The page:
Tuesday, April 22, 2008

Antibiotics to reduce post-tonsillectomy morbidity

Antibiotics to reduce post-tonsillectomy morbidity

Cochrane Database Syst Rev. 2008 Apr

Dhiwakar M, Clement W, Supriya M, McKerrow W.

BACKGROUND: Tonsillectomy continues to be one of the most common surgical procedures performed in children and adults. Despite improvements in surgical and anaesthetic techniques, postoperative morbidity, mainly in the form of pain, remains a significant clinical problem. Postoperative bacterial infection of the tonsillar fossa has been proposed as an important factor causing pain and associated morbidity, and some studies have found a reduction in morbid outcomes following the administration of perioperative antibiotics.

OBJECTIVES: To determine whether perioperative antibiotics reduce pain and other morbid outcomes following tonsillectomy.

SEARCH STRATEGY: Cochrane ENT Group Trials Register, Cochrane Central Register of Controlled Trials (CENTRAL) (The Cochrane Library, Issue 1 2007), MEDLINE (1950 to 2007) and EMBASE (1974 to 2007) were searched. The date of the last search was March 2007.

SELECTION CRITERIA: All randomised controlled trials examining the impact of perioperative administration of systemic antibiotics on post-tonsillectomy morbidity in children or adults.

DATA COLLECTION AND ANALYSIS: Two authors independently collected data. Primary outcomes were pain, consumption of analgesia and secondary haemorrhage (defined as significant if patient re-admitted, transfused blood products or returned to theatre, and total if any documented haemorrhage). Secondary outcomes were fever, time taken to resume normal diet and activities and adverse events. Where possible, summary measures were generated using random-effects models.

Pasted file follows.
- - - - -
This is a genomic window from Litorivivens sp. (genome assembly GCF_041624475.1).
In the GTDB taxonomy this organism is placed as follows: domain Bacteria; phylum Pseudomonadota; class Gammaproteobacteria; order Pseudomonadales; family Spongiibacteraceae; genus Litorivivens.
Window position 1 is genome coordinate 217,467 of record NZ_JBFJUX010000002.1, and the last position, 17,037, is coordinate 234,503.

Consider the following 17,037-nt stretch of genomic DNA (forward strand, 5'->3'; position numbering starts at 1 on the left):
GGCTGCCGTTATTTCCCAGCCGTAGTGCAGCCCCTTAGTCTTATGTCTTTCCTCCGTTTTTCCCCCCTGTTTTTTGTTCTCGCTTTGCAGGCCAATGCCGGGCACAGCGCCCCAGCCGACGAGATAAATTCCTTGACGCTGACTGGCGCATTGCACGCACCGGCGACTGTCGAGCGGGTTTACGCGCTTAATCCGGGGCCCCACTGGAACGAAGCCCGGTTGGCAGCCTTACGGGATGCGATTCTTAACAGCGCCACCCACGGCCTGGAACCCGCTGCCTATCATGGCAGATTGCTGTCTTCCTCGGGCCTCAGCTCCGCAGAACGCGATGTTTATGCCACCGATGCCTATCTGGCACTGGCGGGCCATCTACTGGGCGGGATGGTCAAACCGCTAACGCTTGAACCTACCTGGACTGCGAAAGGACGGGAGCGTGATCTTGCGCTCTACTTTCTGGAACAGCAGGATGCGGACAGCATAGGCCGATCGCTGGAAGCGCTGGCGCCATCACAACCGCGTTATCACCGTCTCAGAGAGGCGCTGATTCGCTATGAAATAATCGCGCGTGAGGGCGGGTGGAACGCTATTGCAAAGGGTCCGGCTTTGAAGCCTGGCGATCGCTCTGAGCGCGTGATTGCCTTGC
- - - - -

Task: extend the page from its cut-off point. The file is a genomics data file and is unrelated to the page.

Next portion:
MAIN RESULTS: Nine trials met the eligibility criteria. Most did not find a significant reduction in pain with antibiotics. Similarly, antibiotics were not shown to be effective in reducing the need for analgesics. Antibiotics were not associated with a reduction in significant secondary haemorrhage rates (Relative Risk (RR) 0.49, 95% CI 0.08 to 3.11, P = 0.45) or total secondary haemorrhage rates (RR 0.92, 95% CI 0.45 to 1.87, P = 0.81). With regard to secondary outcomes, antibiotics reduced the proportion of subjects with fever (RR 0.63, 95% CI 0.46 to 0.85, P = 0.002).

AUTHORS' CONCLUSIONS: The present review suggests that there is little or no evidence that antibiotics reduce the main morbid outcomes following tonsillectomy (i.e. pain, the need for analgesia or secondary haemorrhage rates). They do however appear to reduce fever. Some important methodological shortcomings exist in the included trials which are likely to have produced bias favouring antibiotics. We therefore advocate caution when prescribing antibiotics routinely to all patients undergoing tonsillectomy. Whether a subgroup of patients who might benefit from selective administration of antibiotics exists is unknown and needs to be explored in future trials.